Anyone who knew Jim, knows he never complained about his long illness, in fact, he did not like discussing illness but would rather look on the bright side.
A memorial service for club member Bill Krueger, AE5BK, will take place at 2 p.m. this coming Wednesday, January 25, at Highland Park Presbyterian Church, Dallas, Texas.
William L. “Bill” Krueger was born May 8, 1941, in Woodstock, Illinois. He passed away January 13, 2017, in Reggio di Calabria, Italy. He is preceded in death by his wife, Barbara Sue Krueger (nee Golladay); his parents, Leroy and Gracia Krueger; and his sisters, Judith Kranz and Cynthia Sue Bailey. He is survived by his four children and his long-time companion Louisa Weigler, as well as her family.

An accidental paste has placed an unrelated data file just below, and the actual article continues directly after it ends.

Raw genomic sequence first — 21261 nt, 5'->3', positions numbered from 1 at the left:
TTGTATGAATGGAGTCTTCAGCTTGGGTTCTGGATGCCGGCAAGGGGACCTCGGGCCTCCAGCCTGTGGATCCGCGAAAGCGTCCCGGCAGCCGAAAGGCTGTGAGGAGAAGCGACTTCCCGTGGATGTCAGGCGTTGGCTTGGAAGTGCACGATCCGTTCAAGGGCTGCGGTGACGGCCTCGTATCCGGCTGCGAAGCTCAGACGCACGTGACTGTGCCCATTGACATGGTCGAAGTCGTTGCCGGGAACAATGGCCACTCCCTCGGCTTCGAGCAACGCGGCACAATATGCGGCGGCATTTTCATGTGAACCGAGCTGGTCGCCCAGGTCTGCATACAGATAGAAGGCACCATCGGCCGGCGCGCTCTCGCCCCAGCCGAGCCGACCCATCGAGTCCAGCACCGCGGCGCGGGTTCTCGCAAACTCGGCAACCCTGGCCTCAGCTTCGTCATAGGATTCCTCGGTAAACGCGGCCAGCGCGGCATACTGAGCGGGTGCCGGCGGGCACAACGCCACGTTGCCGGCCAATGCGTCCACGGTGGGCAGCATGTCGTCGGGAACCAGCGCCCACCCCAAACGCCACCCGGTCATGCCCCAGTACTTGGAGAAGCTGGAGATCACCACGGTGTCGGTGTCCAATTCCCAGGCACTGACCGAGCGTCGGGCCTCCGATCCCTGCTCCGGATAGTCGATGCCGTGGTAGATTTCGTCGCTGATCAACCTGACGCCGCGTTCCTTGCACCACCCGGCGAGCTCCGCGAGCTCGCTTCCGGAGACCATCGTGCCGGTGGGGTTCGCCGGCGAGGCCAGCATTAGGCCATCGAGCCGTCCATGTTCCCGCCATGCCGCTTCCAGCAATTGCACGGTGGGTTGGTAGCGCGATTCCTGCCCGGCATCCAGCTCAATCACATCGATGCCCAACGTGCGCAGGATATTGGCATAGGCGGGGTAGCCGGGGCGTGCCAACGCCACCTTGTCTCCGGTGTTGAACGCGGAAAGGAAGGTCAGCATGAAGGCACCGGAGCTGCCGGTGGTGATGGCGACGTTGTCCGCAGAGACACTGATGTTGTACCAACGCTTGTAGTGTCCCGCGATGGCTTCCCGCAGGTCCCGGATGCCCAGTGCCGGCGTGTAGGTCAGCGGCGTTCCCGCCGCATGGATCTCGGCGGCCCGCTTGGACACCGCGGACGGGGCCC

ARRL President Emeritus Jim Haynie, W5JBP, of Dallas, Texas, died on November 1, 2016 He was 73. His death followed a period of ill health. Haynie was elected as the 13th President of ARRL on January 21, 2000, succeeding Rod Stafford, W6ROD (ex-KB6ZV). “Jim was a remarkable individual who made a huge personal commitment to Amateur Radio and the ARRL,” said ARRL President Rick Roderick, K5UR. “He had a great sense of humor that was often quite helpful as we addressed some serious matters when Jim was President. His vision guided us to try new things that are still helping Amateur Radio and the League to this day.” A radio amateur for more than 40 years, Haynie was twice re-elected by the ARRL Board to the ARRL’s top volunteer office, serving until January 2006, when Joel Harrison, W5ZN, succeeded him. Prior to assuming the ARRL presidency, Haynie was ARRL West Gulf Division Director during two different periods — from 1987 until 1990 and from 1997 until 2000, and an ARRL Vice President from 1990 until 1992. During his 6 years as president, Haynie focused on promoting Amateur Radio in the classroom, and his ARRL Amateur Radio Education Project — which he dubbed the “Big Project” — was an initiative to offer a turnkey Amateur Radio curriculum as well as radio equipment to schools. His project eventually grew into the ARRL Education & Technology Program (ETP). A gregarious and accessible individual, Haynie was also skilled at promoting Amateur Radio as often as he could, frequently on the road to attend as many ham radio gatherings as he could squeeze into his schedule, including Dayton Hamvention each spring. Once, he was also a guest of Art Bell, W6OBB, on his Coast to Coast AM overnight radio talk show. On several occasions, Haynie traveled to Washington, DC, to meet with FCC and other government officials and with lawmakers on Capitol Hill to promote Amateur Radio issues and to communicate concerns. Those included the League’s position on deed restrictions or CC&Rs. During his tenure, the Amateur Radio Spectrum Protection Act and the Amateur Radio Emergency Communications Consistency Act — an early bill to address the CC&R issue — were introduced in Congress. In 2003, Haynie testified on Capitol Hill on behalf of the Spectrum Protection Act. Not long after he became president, Haynie arranged for the gravely injured 13-year-old Willem van Tuijl — shot by pirates while cruising in the South Pacific with his parents Jacco, KH2TD, Jannie, KH2TE, van Tuijl — get medical treatment in the US. After the 9/11 terror attacks, Haynie rallied radio amateurs to assist, and he praised the actions of Amateur Radio volunteers who turned out in New York City and Washington, DC. “Radio amateurs in New York City and elsewhere around the country are doing everything they can to support the authorities in locating and assisting victims,” he said in the immediate aftermath of the attacks. A few years later, Haynie provided written testimony on Amateur Radio’s response in the Hurricane Katrina disaster to the US House Government Reform Committee. In 2007, after he had left the presidency, Dayton Hamvention® named Haynie as its Amateur of the Year. Hamvention said Haynie’s League leadership “helped define Amateur Radio’s role in emergency communication.” Among other highlights of Haynie’s tenure as the League’s president was the signing of a Statement of Affiliation between the Department of Homeland Security in 2003, which made ARRL a Citizen Corps affiliate. The following year, he headed an ARRL delegation to the White House to discuss concerns about broadband over power line technology, meeting with an official of the Office of Science and Technology Policy. In 2013, the ARRL West Gulf Division honored Haynie with a Lifetime Achievement Award.